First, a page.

Monitoring matters

Providing attendees with more food safety insight from a processor’s standpoint was Matt Thomas, senior director, food safety and quality assurance, poultry division with Springdale, Ark.-based Tyson Foods Inc. Thomas covered two separate topics during the workshop.

"Listeria as a cause of foodborne illness has not, and is not, going away. Sharing these learnings and providing best practices and examples allow for a learning continuum that is important that we continue to pass on."

On the first day, his presentation, titled: “The process of Environmental Monitoring” reviewed the basics of a comprehensive environmental monitoring program involving ongoing data to support that Listeria is being controlled by the HACCP plan, SSOP, GMPs, and pre-requisite programs in a processing operation.

“Specifically, topics reviewed include everything from the basics of what swabbing supplies are needed (sponges, etc.) all the way to the complexities of how sites are chosen for monitoring,” Thomas said. “This discussion also provides strategic resources to encourage continuous improvement such as the Listeria Control Equation, maturity models for swabbing and root-cause analysis, and a review of an example processing cycle noting how the different parts of environmental monitoring fit into the parts of that cycle.”

Participants were also shown examples of swab sites in the various sanitary zones and how to effectively capture the data needed to make sound decisions from an environmental monitoring program.

On day two of the workshop, Thomas’ presentation was titled, “So You Got A Positive, Now What?”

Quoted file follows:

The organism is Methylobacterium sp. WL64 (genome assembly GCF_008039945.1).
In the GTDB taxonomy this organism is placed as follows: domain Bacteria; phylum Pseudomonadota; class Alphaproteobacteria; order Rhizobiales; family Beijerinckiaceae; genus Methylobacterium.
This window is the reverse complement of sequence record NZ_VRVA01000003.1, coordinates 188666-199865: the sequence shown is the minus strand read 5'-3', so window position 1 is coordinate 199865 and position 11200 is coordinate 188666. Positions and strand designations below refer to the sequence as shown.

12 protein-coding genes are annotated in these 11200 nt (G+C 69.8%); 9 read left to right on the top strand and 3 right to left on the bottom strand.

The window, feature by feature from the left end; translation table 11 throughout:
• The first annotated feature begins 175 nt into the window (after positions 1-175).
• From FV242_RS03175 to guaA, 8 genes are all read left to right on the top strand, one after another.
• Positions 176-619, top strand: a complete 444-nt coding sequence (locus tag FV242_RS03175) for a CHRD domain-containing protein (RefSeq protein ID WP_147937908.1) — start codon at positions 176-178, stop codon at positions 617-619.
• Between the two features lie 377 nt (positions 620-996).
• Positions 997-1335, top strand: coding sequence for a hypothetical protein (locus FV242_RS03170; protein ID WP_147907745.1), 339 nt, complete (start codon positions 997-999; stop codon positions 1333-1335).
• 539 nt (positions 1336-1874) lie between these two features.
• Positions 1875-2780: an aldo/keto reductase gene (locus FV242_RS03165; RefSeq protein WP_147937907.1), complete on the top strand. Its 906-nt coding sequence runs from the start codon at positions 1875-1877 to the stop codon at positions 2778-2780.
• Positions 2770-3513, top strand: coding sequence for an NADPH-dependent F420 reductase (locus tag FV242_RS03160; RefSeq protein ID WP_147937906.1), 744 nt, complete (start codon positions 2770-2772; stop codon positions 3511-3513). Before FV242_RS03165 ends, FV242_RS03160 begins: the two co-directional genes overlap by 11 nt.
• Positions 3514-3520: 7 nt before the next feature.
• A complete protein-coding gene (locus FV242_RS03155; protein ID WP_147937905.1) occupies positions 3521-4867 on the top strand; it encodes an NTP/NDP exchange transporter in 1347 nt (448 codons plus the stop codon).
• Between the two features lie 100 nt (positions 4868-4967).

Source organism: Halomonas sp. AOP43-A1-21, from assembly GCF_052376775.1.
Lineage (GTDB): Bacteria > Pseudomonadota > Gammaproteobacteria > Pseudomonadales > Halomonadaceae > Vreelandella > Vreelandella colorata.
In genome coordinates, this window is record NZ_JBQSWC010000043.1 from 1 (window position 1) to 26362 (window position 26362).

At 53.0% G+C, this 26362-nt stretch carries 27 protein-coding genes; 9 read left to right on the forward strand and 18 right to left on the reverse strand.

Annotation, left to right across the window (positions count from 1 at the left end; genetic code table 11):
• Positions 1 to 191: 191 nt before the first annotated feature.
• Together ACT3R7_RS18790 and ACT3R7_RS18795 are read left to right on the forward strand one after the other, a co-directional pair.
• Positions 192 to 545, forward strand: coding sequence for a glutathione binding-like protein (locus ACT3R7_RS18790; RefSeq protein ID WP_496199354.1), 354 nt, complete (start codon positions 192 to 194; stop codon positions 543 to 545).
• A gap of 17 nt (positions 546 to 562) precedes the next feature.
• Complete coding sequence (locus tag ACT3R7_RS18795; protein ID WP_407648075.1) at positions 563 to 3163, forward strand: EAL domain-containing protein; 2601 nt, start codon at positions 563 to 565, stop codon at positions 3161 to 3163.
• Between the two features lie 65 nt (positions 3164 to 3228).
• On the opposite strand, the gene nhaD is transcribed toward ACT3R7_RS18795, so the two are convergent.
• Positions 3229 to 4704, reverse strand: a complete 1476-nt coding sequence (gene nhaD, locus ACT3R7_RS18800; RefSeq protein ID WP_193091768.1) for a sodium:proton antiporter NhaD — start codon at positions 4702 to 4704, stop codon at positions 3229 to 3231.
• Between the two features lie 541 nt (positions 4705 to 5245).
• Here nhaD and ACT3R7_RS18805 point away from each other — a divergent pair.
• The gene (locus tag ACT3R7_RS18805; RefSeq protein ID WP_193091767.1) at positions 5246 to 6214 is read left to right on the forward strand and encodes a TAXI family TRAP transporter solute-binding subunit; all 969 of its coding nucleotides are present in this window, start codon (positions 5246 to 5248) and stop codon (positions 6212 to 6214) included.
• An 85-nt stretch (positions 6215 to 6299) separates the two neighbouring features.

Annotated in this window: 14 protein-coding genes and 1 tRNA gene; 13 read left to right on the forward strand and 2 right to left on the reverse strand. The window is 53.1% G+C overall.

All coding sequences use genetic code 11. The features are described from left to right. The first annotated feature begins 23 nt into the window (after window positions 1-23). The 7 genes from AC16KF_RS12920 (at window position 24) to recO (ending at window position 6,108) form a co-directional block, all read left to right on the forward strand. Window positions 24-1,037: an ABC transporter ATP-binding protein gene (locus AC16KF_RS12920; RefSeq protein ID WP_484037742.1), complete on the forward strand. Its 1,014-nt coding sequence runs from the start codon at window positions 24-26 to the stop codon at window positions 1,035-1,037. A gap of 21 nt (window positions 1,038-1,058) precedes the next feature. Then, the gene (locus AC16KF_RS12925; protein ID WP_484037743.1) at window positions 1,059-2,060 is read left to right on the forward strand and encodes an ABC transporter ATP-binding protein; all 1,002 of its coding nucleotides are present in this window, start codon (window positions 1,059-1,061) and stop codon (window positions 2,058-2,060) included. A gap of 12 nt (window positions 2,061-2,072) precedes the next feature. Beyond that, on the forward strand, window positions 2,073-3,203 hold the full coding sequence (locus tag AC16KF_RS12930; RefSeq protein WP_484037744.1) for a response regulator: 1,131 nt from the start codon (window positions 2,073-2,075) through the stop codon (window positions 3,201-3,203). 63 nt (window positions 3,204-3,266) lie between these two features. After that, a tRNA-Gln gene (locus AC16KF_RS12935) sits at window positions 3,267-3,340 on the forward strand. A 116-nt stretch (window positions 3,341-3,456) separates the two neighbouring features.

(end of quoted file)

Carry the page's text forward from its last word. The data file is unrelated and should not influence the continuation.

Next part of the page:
“This module reviews strategies that can effectively employ the ‘seek-and-destroy’ method for finding the source of the swab positive and eradicate its root cause,” Thomas said. “The module specifically looks at the steps needed to perform a proper investigation, how to evangelize the results to the team in the facility, and how to use the Listeria Equation to review the different parts of the operation for opportunities leading to the swab positive result.” Additionally, an example “seek-and-destroy” scenario was reviewed in detail to give a good example of how effective and productive the approach can be.

Listeria as a cause of foodborne illness has not, and is not, going away,” Thomas said. “Sharing these learnings and providing best practices and examples in the various workshop modules allow for a learning continuum that is important that we continue to pass on.”

Food safety journey

Steve Tsuyuki, senior director, sanitary design and corporate sanitation for Mississauga, Ontario-based Maple Leaf Foods, led several discussions at the workshop, beginning with a case study about the importance of vigilance. For that presentation, he shared details of Maple Leaf’s Listeria outbreak in 2008, and reminded attendees of the seriousness of the threat and that the threat still exists today.

His next presentation was titled: “Aggressive Sampling and Data Analysis,” which was an investigation on how to sample aggressively both on a routine basis and on “seek- and-destroy.” 

“My content is about how you bring this notion of sampling aggressively on both the routine side and when you get a positive and go into ‘seek-and-destroy,’ looking at the approach people should take to get into the source of contamination and understand how the organism was transferred from the source to where they found it,” Tsuyuki said. 

“I share the data and show them the transparency of how we’ve evolved since 2009,” Tsuyuki said. “This workshop is about processors teaching processors, and that’s a connection that’s really important.”

Keith Loria

Contributing editor of Pet Food Processing and MEAT+POULTRY